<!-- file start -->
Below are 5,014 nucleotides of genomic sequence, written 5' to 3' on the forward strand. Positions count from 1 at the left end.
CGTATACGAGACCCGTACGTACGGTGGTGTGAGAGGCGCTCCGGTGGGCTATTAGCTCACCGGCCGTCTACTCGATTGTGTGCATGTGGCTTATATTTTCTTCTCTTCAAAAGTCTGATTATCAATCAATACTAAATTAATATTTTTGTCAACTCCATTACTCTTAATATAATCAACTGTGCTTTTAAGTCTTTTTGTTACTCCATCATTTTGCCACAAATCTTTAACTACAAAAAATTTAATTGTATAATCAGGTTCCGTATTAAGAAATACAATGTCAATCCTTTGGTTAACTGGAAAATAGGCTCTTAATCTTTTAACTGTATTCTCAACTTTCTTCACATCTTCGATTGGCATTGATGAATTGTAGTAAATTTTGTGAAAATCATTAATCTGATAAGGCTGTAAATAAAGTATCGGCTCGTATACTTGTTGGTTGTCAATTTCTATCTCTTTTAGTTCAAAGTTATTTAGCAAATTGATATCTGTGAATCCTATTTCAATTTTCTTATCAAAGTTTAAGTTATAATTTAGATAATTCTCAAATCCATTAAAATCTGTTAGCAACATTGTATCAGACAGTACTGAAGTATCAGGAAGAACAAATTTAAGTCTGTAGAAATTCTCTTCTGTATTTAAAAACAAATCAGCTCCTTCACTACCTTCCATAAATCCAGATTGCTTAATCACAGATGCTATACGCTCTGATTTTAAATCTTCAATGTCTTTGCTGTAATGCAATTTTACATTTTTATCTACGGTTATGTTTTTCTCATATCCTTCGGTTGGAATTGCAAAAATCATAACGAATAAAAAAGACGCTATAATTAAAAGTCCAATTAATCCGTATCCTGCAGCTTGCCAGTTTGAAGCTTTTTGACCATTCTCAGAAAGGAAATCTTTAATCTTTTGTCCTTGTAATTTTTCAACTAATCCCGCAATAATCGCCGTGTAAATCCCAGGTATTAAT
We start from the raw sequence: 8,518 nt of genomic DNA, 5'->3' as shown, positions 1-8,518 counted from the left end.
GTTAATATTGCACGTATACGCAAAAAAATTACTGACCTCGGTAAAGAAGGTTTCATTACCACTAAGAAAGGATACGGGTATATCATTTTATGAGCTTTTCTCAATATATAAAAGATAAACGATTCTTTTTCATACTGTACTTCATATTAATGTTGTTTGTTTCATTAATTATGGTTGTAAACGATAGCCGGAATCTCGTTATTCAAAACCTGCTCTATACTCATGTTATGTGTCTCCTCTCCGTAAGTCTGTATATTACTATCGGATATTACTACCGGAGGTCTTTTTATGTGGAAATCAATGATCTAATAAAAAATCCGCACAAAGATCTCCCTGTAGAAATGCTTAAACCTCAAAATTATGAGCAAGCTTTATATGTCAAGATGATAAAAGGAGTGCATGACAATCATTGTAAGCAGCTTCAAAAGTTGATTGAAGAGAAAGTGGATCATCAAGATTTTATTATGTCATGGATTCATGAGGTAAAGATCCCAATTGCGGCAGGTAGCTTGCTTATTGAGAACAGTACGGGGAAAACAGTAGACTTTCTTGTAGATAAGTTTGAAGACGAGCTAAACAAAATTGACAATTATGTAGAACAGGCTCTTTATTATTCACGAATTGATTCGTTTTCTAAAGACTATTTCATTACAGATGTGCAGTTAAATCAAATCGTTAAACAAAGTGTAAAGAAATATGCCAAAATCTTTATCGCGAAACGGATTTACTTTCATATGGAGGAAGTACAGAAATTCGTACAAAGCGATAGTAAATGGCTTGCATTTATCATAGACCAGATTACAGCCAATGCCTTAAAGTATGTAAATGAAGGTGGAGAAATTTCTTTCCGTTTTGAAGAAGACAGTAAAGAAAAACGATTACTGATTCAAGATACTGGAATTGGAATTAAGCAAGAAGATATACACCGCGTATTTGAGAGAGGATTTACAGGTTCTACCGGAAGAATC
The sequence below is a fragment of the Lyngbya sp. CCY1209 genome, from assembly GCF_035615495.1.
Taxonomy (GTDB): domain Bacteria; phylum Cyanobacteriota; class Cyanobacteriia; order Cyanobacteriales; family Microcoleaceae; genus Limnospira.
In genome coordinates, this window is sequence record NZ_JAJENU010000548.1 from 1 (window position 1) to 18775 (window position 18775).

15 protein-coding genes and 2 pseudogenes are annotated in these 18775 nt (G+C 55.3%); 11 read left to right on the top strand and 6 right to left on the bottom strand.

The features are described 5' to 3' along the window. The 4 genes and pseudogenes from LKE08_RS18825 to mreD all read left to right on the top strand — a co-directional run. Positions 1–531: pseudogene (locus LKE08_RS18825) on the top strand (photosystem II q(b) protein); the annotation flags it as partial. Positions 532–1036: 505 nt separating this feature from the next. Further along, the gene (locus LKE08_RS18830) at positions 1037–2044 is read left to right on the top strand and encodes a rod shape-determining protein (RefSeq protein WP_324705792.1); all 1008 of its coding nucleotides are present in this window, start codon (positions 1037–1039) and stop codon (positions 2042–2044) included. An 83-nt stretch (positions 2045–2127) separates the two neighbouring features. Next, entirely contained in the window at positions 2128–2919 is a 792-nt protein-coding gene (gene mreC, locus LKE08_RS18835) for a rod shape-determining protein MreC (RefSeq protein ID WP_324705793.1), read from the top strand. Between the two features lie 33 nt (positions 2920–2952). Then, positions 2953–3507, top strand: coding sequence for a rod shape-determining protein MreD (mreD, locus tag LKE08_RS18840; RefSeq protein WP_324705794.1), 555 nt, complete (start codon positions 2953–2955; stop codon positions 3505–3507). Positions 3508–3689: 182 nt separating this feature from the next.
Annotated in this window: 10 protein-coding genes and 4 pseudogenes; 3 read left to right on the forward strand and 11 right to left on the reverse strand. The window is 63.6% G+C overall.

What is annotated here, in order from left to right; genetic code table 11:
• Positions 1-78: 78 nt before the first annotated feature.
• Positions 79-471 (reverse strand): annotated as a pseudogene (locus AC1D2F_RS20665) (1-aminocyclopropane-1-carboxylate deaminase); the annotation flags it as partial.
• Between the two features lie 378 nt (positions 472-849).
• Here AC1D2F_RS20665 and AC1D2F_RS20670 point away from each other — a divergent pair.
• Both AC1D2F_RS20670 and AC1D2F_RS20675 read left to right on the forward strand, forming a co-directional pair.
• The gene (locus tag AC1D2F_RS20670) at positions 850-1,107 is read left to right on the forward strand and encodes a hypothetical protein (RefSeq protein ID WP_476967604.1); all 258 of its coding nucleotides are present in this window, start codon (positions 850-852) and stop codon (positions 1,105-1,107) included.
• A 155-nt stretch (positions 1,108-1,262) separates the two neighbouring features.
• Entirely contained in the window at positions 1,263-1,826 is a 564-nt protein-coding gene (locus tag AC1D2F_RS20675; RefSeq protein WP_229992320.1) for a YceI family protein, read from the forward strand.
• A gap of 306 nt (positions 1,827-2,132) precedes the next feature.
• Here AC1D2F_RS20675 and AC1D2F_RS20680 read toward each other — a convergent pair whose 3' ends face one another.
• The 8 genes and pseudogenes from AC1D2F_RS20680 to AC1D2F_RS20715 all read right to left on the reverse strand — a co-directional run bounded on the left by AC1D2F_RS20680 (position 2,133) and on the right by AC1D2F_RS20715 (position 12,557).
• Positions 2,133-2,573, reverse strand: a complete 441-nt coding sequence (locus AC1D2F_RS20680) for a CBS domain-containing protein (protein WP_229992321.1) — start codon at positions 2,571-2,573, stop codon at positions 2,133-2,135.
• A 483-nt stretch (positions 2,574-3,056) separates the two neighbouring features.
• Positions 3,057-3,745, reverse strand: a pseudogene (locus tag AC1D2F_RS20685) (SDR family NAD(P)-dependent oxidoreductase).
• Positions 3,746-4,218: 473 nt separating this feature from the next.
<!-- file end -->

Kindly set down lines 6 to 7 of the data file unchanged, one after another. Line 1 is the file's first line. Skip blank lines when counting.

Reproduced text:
Taxonomy (GTDB): domain Bacteria; phylum Cyanobacteriota; class Cyanobacteriia; order Cyanobacteriales; family Microcoleaceae; genus Limnospira.
In genome coordinates, this window is sequence record NZ_JAJENU010000548.1 from 1 (window position 1) to 18775 (window position 18775).